party in favor of a newly formed center-right party in 1993,
the ND lost the majority. Mitsotakis resigned and wrote new
elections. The defiant prime minister was accused of
exploiting the prime minister's position for personal gain
and corruption, but parliament withdrew the charge in 1994.
In the 1993 election, PASOK got 46.9% of the vote and a
pure majority in parliament. Papandreou became prime
minister, but illness forced him to resign in January 1996.
In June of that year he died. After internal disputes and
power struggles in PASOK, Kostas Simitis took over as prime
minister. He also took over as party leader, and his entry
as leader of PASOK led the party to approach the Social
Democratic parties in other Western European countries.
In 1995, Parliament elected Konstantinos Stefanopoulos as
president. The following year, Simitis wrote a new election
to parliament to give the government a firm mandate to
implement the economic reforms needed to achieve the goal of
membership in the EU's monetary union. In the September
elections, PASOK received a majority.
Despite major demonstrations and general strikes,
Simitis' government continued to pursue the austerity and
austerity policy needed to adapt to EU requirements. The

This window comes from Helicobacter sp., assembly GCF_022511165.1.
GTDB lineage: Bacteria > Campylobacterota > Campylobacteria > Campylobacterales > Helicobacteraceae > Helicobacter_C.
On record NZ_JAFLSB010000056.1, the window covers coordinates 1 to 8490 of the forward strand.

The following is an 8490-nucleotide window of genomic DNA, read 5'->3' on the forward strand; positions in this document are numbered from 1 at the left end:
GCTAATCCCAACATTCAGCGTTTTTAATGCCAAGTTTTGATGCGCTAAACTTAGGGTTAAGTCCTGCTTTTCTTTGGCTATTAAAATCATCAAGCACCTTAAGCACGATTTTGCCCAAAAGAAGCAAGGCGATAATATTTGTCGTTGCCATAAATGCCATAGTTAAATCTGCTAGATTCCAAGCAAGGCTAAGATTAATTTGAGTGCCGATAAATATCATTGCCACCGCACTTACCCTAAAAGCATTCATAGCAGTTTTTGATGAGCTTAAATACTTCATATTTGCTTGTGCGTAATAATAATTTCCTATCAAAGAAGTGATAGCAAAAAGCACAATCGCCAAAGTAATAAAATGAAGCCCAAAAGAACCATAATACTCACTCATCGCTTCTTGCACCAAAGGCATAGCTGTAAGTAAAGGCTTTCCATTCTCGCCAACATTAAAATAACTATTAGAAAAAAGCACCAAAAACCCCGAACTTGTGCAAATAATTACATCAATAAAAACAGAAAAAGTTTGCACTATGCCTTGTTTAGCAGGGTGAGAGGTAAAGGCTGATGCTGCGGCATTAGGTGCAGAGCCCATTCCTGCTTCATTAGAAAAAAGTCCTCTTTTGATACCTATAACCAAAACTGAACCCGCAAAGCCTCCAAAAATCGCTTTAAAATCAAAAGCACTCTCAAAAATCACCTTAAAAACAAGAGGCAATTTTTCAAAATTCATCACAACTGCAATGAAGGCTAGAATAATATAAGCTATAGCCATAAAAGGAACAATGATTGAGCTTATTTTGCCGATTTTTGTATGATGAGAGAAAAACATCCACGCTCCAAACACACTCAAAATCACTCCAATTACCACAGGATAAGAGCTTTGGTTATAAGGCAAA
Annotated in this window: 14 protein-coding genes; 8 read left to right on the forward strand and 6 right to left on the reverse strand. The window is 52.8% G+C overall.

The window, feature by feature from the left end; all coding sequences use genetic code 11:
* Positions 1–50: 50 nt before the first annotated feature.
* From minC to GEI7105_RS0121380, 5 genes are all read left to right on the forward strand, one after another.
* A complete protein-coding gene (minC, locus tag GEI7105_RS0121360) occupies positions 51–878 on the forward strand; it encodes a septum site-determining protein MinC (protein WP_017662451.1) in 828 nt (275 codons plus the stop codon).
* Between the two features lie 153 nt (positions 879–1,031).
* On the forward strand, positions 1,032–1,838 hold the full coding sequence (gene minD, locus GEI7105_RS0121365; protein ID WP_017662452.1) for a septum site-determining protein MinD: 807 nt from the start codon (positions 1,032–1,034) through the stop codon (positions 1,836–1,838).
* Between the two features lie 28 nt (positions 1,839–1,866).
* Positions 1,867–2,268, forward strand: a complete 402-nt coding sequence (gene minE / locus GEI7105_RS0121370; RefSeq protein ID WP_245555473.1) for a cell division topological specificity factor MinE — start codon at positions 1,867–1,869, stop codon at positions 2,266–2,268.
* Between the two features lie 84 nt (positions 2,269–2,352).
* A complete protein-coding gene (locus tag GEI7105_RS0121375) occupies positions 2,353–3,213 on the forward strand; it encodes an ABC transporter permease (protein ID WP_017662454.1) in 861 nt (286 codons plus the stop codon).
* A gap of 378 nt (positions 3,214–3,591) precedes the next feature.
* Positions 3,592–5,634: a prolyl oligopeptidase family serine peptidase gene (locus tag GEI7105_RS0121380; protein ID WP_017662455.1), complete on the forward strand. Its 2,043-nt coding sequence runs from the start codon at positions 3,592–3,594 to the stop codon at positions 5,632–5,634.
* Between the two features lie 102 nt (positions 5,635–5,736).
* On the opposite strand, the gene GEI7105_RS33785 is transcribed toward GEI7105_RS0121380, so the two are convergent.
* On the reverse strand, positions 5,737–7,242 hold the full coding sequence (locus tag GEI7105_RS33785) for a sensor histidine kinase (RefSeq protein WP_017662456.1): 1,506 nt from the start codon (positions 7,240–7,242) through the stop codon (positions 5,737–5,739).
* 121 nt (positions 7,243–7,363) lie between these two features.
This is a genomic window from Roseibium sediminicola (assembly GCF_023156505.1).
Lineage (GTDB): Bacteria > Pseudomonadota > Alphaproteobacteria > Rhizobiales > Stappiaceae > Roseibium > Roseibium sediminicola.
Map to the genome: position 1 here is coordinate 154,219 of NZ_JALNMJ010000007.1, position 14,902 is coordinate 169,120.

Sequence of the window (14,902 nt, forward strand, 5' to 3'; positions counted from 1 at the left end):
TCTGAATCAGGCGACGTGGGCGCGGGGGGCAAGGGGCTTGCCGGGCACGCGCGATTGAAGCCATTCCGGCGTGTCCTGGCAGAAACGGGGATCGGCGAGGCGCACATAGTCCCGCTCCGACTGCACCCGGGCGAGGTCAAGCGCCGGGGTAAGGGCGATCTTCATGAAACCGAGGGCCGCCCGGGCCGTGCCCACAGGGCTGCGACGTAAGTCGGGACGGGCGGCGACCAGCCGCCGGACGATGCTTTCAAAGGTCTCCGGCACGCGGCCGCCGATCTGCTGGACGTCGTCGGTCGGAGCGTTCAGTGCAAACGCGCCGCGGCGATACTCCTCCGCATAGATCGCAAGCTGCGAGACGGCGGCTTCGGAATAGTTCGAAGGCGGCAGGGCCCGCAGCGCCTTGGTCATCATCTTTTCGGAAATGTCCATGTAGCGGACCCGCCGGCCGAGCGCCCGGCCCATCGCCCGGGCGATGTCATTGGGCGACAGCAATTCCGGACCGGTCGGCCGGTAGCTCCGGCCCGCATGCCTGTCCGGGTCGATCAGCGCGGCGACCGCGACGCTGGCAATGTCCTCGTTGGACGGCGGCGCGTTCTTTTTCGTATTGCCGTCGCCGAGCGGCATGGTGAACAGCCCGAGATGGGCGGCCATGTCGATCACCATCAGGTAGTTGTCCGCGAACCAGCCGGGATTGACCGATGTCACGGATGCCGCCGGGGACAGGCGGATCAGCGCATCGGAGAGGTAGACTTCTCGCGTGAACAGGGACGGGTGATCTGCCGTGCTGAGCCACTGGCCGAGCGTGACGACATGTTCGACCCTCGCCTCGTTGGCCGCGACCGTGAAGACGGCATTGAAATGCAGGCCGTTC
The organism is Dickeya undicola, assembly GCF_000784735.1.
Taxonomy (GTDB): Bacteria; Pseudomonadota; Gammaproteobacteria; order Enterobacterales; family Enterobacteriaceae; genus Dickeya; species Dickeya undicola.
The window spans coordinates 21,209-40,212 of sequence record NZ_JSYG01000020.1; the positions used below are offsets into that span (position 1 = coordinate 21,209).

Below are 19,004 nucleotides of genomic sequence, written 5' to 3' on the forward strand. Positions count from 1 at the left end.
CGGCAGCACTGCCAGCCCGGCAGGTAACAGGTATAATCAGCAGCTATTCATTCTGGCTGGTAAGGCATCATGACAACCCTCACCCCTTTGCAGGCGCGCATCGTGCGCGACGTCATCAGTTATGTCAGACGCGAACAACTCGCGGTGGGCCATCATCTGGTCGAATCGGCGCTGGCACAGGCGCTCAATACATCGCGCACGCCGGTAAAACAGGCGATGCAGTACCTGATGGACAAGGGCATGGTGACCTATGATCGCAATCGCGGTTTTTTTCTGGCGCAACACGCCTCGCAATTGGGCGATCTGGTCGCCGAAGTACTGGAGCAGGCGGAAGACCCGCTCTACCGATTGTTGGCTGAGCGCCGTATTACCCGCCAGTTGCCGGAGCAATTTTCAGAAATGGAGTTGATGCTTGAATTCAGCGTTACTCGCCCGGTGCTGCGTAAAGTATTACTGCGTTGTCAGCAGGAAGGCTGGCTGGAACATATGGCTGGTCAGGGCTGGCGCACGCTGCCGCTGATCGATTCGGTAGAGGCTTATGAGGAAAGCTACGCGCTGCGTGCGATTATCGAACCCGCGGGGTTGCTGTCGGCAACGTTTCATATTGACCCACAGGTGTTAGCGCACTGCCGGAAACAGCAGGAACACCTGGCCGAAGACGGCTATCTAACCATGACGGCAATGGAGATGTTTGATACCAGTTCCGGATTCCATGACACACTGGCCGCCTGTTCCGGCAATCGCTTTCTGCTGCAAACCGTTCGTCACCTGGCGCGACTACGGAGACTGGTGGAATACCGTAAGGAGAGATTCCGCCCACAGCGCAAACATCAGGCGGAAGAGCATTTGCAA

right side made a relatively poor choice and Miltiadis Evert
stepped down as the leader of ND. In 1997, Konstantinos
(Kostas) Karamanlis, nephew of the former president of the
same name, was elected a new leader in ND.
In June 1997, the Supreme Court approved that the estates
of King Constantine 2 could be nationalized and that his
family's citizenship be revoked. The King presented his case
to the European Court of Human Rights and was granted a
hearing in November 2000.
In 1999, it became known that Kurdish guerrilla leader
Abdullah Öcalan had been given protection in the Greek
embassy in Kenya before being taken by the Turkish
authorities. Three ministers had to step down because of the
handling of this matter.
Foreign policy in the 1990s was characterized by several
conflicts. The old conflict with Turkey over the oil
resources in the Aegean flared up again in 1994, and from
1996 to 1997 Turkey and Greece stood against each other in
Cyprus and in connection with border issues in the Aegean.